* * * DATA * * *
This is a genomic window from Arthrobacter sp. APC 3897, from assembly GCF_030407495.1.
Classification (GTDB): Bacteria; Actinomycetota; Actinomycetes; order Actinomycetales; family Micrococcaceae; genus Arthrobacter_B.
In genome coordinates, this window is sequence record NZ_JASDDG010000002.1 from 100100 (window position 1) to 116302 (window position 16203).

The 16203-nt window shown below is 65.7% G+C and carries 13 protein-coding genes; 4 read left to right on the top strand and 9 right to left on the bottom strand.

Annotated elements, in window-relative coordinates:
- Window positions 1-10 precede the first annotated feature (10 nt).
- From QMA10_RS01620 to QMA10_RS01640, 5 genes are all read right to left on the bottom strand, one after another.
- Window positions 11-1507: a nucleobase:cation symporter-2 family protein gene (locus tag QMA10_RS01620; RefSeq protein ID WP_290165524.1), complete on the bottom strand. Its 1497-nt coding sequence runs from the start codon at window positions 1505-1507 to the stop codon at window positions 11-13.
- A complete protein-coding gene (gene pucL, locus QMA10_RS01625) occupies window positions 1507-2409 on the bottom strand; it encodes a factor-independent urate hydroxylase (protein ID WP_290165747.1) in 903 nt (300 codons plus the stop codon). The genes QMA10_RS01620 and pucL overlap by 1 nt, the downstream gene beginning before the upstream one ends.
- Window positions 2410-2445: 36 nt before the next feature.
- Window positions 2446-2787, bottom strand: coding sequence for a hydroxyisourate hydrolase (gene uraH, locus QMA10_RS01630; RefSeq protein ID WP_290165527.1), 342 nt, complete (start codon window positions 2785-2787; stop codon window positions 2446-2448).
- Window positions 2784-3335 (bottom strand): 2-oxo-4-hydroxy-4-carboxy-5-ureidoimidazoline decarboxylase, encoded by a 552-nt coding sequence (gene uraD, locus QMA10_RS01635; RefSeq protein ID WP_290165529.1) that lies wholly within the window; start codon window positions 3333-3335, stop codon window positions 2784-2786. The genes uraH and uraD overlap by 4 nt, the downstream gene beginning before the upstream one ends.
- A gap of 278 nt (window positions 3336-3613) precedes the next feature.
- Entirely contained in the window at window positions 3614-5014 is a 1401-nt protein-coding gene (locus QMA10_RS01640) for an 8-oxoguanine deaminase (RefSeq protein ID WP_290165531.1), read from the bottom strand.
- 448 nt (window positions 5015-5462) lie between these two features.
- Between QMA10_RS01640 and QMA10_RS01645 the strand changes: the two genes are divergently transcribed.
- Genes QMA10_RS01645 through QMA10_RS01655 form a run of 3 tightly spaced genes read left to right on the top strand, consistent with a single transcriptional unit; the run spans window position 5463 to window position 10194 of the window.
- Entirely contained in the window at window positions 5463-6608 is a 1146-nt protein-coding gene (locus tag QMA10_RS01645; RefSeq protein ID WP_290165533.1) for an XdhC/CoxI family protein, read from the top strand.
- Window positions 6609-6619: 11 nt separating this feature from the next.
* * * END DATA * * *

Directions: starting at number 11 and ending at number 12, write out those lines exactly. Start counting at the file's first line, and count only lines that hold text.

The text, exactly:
- Window positions 2446-2787, bottom strand: coding sequence for a hydroxyisourate hydrolase (gene uraH, locus QMA10_RS01630; RefSeq protein ID WP_290165527.1), 342 nt, complete (start codon window positions 2785-2787; stop codon window positions 2446-2448).
- Window positions 2784-3335 (bottom strand): 2-oxo-4-hydroxy-4-carboxy-5-ureidoimidazoline decarboxylase, encoded by a 552-nt coding sequence (gene uraD, locus QMA10_RS01635; RefSeq protein ID WP_290165529.1) that lies wholly within the window; start codon window positions 3333-3335, stop codon window positions 2784-2786. The genes uraH and uraD overlap by 4 nt, the downstream gene beginning before the upstream one ends.